Buckley in 1955: The Liberal Mind and Democratic selection of the Republican presidential candidate

When Bill Buckley started National Review he faced a situation in which both the Republican President and the Democratic opposition were Liberals. Liberals had seized all the branches of government during the New Deal era and the leadership positions in both major political parties. The conservatives that remained were represented in the public eye by John Birch society paranoids and reprobate Jim Crow Dixiecrats. It was up to Buckley and his associates to clean house and build up a body of principled thought on which to base the new conservative movement, which found its truest expression to date in Ronald Reagan, who was not just a good actor and excellent speaker, but also one of the intellectuals laboring in the trenches of the conservative project.

Early in the project, in the year of our Lord 1955, Buckley wrote The Liberal Mind in Facts Forum News. It is a 6 page plaint in small type that describes the irrationality, book-burning, mob justice, and personality cults of Liberals at the time. The most interesting thing about it is a description of how in 1952 the Liberal editors all came to support Eisenhower, the Republican, against Taft in the primary and promised to support him in the general. Not only did they keep their word, their thinking was very curious, and familiar to those who wonder how the Republicans came up with McCain in 2008.

So Arthur Krock sat down to explain a few realities to Mr. Adlai Stevenson, and he did this by reminding him of the nine calculations made by the average Liberal editor the previous spring.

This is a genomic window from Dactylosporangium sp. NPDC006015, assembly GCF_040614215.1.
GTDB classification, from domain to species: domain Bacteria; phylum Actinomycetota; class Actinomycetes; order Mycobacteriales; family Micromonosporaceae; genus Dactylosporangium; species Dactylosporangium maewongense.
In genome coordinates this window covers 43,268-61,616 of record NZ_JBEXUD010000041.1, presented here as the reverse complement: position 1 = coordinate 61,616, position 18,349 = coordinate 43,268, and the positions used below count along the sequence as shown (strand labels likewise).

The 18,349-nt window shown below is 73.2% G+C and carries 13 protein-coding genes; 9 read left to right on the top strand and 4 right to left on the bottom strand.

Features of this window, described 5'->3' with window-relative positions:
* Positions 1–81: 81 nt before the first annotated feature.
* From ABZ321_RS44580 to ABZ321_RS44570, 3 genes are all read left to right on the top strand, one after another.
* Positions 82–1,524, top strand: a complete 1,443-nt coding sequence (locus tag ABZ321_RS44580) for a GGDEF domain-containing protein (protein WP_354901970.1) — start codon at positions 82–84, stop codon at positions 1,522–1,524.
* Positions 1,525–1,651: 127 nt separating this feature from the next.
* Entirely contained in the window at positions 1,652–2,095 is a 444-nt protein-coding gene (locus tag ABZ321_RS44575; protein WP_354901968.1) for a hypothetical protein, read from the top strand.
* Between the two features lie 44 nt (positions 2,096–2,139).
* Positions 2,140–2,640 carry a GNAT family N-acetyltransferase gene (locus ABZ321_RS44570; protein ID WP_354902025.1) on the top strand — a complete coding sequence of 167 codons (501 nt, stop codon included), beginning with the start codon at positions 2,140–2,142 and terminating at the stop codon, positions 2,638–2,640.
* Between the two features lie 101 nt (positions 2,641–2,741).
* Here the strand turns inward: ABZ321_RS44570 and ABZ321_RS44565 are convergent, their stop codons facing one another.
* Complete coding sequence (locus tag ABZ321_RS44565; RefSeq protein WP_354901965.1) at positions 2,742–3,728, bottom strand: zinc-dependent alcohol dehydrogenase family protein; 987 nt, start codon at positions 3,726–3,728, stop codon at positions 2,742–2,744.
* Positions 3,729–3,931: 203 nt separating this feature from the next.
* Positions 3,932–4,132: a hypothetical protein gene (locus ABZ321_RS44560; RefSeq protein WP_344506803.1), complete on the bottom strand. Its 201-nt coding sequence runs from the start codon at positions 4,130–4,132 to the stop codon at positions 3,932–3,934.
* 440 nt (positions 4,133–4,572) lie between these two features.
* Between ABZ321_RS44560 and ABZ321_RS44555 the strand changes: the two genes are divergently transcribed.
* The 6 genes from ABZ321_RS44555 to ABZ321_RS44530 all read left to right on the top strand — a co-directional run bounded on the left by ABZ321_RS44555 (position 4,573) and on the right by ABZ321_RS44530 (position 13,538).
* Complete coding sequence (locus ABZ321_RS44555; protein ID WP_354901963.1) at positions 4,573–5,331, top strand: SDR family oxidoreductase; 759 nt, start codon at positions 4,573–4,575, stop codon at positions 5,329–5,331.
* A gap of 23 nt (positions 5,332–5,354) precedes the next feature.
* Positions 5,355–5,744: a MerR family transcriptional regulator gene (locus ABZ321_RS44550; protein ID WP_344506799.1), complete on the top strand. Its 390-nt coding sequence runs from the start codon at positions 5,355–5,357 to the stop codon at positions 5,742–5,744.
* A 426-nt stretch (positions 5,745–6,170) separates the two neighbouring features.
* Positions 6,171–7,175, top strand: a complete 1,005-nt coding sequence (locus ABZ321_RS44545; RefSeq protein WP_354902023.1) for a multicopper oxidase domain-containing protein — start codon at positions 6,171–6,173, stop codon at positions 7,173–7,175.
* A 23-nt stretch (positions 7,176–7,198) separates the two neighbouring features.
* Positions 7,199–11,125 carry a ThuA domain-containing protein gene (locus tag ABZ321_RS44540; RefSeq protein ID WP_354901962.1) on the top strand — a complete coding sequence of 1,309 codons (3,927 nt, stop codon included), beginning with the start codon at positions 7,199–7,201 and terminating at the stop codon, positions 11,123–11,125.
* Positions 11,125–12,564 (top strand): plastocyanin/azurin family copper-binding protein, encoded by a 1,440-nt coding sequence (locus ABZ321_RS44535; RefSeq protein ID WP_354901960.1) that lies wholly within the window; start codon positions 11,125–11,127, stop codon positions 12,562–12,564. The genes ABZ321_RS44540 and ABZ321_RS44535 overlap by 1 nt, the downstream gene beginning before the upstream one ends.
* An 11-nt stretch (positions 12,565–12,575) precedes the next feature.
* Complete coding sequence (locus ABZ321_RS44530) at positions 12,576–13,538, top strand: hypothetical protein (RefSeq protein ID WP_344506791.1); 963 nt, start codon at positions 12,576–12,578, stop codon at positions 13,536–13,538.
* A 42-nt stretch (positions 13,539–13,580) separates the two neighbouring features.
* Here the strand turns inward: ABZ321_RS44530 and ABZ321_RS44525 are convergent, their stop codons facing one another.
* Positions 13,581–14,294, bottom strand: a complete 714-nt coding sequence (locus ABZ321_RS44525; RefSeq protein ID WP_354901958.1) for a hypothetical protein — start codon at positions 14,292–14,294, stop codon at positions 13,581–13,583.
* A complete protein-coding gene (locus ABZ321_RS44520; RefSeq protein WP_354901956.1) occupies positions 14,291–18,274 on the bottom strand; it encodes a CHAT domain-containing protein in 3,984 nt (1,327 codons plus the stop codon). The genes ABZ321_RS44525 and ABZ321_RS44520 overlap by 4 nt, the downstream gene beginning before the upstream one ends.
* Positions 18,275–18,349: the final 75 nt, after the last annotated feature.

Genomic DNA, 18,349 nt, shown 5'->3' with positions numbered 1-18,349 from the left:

1) Last spring, it had become clear to everyone that the Republican party would nominate either Eisenhower or Taft. Moreover, it was clear that Taft opposed Truman’s foreign policy.

2) On the other hand, it was clear that General Eisenhower went along with Truman’s foreign policy.

3) If Truman wanted to, he could get himself nominated by the Democratic party. He might be facing Taft, the candidate of the Republican party. And, to quote Mr. Krock, ‘signs were numerous that in a Taft-Truman contest the Senator would have an excellent chance of election.’

4) I quote “To those who . . . believed (in Truman’s foreign policy) the prospect of Taft as President was calamitous; and obviously the first and effective means of preventing this was the nomination of Eisenhower, the only other Republican who had a chance to be chosen by the party convention.”

5) But “newspapers and individuals who held this opinion would have had small influence with the Republican National Convention unless they indicated they were prepared to back Eisenhower in the campaign if nominated.”

6) Other Democratic contenders were also weak, and, 7), Stevensen was saying he was not a contender for the nomination.

Therefore, 8 ) “To those newspapers and citizens that wanted Truman’s foreign policy to be championed . . . the plain procedure was to attempt to assure this at the Republican convention (which came first) through the nomination of Eisenhower.”

And furthermore, (9) Stevensen ought to know this, as he too, surely, agrees that it would have been calamitous if Taft had got in.

This, in microcosm, is the Liberal primer on how to get your way no matter who wins. It’s the political way of saying, heads I win, tails you lose. It is also a primer on how to end the two-party system in America. It is curious how much more successful the Liberals have been in their struggle against conservatives than in their struggle against Communists.